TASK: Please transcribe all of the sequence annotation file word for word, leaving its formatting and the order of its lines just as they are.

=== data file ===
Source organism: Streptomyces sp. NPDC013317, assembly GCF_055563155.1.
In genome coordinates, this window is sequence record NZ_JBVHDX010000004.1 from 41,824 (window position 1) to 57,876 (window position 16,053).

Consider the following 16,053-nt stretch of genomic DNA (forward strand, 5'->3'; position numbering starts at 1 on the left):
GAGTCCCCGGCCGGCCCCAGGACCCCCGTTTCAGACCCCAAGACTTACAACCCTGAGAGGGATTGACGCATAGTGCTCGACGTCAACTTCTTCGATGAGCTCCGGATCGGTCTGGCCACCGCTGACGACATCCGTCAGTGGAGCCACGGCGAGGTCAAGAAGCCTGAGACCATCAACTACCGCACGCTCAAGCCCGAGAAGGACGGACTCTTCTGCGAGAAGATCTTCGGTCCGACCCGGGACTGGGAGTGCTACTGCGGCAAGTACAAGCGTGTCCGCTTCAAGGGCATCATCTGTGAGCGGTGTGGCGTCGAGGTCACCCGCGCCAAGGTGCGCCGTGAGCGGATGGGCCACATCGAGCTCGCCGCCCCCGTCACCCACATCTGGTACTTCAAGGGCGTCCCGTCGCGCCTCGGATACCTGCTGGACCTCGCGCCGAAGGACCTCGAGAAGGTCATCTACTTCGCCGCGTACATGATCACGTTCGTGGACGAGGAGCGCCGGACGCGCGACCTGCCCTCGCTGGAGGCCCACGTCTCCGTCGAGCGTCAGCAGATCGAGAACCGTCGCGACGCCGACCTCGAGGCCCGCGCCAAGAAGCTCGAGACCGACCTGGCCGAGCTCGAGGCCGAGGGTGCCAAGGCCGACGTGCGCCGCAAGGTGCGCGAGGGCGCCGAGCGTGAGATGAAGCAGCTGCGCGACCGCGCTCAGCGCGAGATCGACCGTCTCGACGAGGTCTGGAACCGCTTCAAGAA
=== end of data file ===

Source organism: Streptomyces sp. NPDC013317, assembly GCF_055563155.1.
In genome coordinates, this window is sequence record NZ_JBVHDX010000004.1 from 41,824 (window position 1) to 57,876 (window position 16,053).

Consider the following 16,053-nt stretch of genomic DNA (forward strand, 5'->3'; position numbering starts at 1 on the left):
GAGTCCCCGGCCGGCCCCAGGACCCCCGTTTCAGACCCCAAGACTTACAACCCTGAGAGGGATTGACGCATAGTGCTCGACGTCAACTTCTTCGATGAGCTCCGGATCGGTCTGGCCACCGCTGACGACATCCGTCAGTGGAGCCACGGCGAGGTCAAGAAGCCTGAGACCATCAACTACCGCACGCTCAAGCCCGAGAAGGACGGACTCTTCTGCGAGAAGATCTTCGGTCCGACCCGGGACTGGGAGTGCTACTGCGGCAAGTACAAGCGTGTCCGCTTCAAGGGCATCATCTGTGAGCGGTGTGGCGTCGAGGTCACCCGCGCCAAGGTGCGCCGTGAGCGGATGGGCCACATCGAGCTCGCCGCCCCCGTCACCCACATCTGGTACTTCAAGGGCGTCCCGTCGCGCCTCGGATACCTGCTGGACCTCGCGCCGAAGGACCTCGAGAAGGTCATCTACTTCGCCGCGTACATGATCACGTTCGTGGACGAGGAGCGCCGGACGCGCGACCTGCCCTCGCTGGAGGCCCACGTCTCCGTCGAGCGTCAGCAGATCGAGAACCGTCGCGACGCCGACCTCGAGGCCCGCGCCAAGAAGCTCGAGACCGACCTGGCCGAGCTCGAGGCCGAGGGTGCCAAGGCCGACGTGCGCCGCAAGGTGCGCGAGGGCGCCGAGCGTGAGATGAAGCAGCTGCGCGACCGCGCTCAGCGCGAGATCGACCGTCTCGACGAGGTCTGGAACCGCTTCAAGAA